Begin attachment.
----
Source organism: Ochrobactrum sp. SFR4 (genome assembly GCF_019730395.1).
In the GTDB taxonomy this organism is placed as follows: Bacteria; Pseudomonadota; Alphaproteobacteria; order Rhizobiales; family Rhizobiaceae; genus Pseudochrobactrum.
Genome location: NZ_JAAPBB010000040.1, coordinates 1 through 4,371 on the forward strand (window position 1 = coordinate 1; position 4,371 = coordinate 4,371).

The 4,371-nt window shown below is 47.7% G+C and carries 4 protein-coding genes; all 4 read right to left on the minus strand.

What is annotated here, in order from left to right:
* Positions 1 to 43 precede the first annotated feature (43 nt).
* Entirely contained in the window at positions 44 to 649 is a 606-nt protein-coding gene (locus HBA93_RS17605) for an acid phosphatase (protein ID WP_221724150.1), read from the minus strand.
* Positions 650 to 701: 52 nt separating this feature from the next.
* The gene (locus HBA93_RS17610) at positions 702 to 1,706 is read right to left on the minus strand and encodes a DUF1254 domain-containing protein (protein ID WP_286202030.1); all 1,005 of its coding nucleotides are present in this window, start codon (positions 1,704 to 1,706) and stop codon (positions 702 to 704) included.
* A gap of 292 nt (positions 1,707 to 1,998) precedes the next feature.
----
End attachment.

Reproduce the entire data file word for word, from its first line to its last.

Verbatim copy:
Source organism: Ochrobactrum sp. SFR4 (genome assembly GCF_019730395.1).
In the GTDB taxonomy this organism is placed as follows: Bacteria; Pseudomonadota; Alphaproteobacteria; order Rhizobiales; family Rhizobiaceae; genus Pseudochrobactrum.
Genome location: NZ_JAAPBB010000040.1, coordinates 1 through 4,371 on the forward strand (window position 1 = coordinate 1; position 4,371 = coordinate 4,371).

The 4,371-nt window shown below is 47.7% G+C and carries 4 protein-coding genes; all 4 read right to left on the minus strand.

What is annotated here, in order from left to right:
* Positions 1 to 43 precede the first annotated feature (43 nt).
* Entirely contained in the window at positions 44 to 649 is a 606-nt protein-coding gene (locus HBA93_RS17605) for an acid phosphatase (protein ID WP_221724150.1), read from the minus strand.
* Positions 650 to 701: 52 nt separating this feature from the next.
* The gene (locus HBA93_RS17610) at positions 702 to 1,706 is read right to left on the minus strand and encodes a DUF1254 domain-containing protein (protein ID WP_286202030.1); all 1,005 of its coding nucleotides are present in this window, start codon (positions 1,704 to 1,706) and stop codon (positions 702 to 704) included.
* A gap of 292 nt (positions 1,707 to 1,998) precedes the next feature.